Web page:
my parents had a mixed race wedding long before it was fashionable or common to do so. they both came from conservative backgrounds, and had nothing- not language, customs or food in common. the one thing they *did have in common was their religious (christian) faith.
growing up, my sister and i saw much of the tension of growing up in a ‘mixed’ family. we’ve always had trouble answering questions about ‘home’, about what ‘culture’ we belonged to and were often suspect because of our racial impurity. looking back, i can only imagine now what a strain much of that must have been on our parents too. they were essentially alone in their marriage, with both their ‘original’ cultures seeing the other with much suspicion. to make things harder, apa quit a promising career to do what he believed their faith told him to. mamma quit *her promising career and followed, though i think she had reservations. this meant financial insecurity and severe intellectual loneliness for years and years. through all of this, they have stayed committed and loving to each other. that is not to suggest they were perfect (far from it), but their commitment to each other has been an inspiration. they themselves have always attributed this commitment to their religious faith, and i believe them.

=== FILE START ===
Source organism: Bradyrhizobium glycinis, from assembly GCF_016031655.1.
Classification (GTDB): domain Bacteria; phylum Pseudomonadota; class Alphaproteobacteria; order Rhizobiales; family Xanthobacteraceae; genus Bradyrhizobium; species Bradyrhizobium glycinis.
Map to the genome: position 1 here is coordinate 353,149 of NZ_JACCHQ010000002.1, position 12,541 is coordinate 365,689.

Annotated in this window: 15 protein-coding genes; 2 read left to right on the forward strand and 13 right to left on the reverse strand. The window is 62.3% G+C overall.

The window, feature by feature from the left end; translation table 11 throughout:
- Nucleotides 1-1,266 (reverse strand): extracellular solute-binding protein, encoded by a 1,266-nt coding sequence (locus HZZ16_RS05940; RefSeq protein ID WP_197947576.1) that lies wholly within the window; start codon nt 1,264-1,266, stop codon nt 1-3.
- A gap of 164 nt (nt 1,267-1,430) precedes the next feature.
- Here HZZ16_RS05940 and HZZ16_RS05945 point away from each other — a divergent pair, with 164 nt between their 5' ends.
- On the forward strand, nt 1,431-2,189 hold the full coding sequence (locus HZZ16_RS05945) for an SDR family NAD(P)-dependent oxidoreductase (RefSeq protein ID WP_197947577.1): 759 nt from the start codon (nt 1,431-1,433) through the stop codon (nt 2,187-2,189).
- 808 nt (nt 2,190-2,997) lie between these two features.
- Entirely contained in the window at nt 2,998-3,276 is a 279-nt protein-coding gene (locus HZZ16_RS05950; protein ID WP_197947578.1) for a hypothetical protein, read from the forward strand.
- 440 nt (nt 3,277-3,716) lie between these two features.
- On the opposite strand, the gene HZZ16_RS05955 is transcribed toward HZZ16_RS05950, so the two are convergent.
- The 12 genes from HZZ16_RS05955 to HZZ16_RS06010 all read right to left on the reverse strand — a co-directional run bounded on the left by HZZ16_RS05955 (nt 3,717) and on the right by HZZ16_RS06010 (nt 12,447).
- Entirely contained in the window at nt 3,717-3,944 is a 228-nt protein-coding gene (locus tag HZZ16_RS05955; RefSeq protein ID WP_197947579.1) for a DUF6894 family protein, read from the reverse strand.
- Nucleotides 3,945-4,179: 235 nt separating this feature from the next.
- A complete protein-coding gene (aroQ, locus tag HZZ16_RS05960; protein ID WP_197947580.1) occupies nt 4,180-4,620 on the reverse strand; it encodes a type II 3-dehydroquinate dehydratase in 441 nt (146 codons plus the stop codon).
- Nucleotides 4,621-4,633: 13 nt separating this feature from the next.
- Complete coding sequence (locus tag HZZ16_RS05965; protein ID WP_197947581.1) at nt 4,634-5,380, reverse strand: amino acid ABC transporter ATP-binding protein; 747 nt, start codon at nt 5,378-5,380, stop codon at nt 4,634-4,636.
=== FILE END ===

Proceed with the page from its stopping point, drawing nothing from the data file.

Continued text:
i do not share my parents religious belief, for reasons more complex than can be handled in this post (or in the comments box, thou would-be savers-of-my-soul). dee comes from a liberal hindu background, and i from a conservative christian one, but we share our non-religious-ness. our wedding hurt my parents, but they have since whole heartedly accepted dee into the family.
the point of all this? well, richard dawkins (among others) tells me that god is a delusion. he may well be right. when one sees the immense destruction religion is responsible for, the religious begin to look sinister. i think it pays to remember, though, that religion is responsible for much construction too. much of the destructiveness, as i see it, comes from the *same principles that make religion so constructive- it is impossible to separate one from the other. i see religion like wind or fire- capable of much healing, yet with the potential for much hurt.
god may be a delusion, but when i look at this picture of my parents, i wonder- is that delusion so bad after all?
NOTE: this is *not a critique of dawkins’ ‘the god delusion’- it is a thinking aloud on religion and my response to it. actually i’ve been too busy with comics to read the book yet, lol.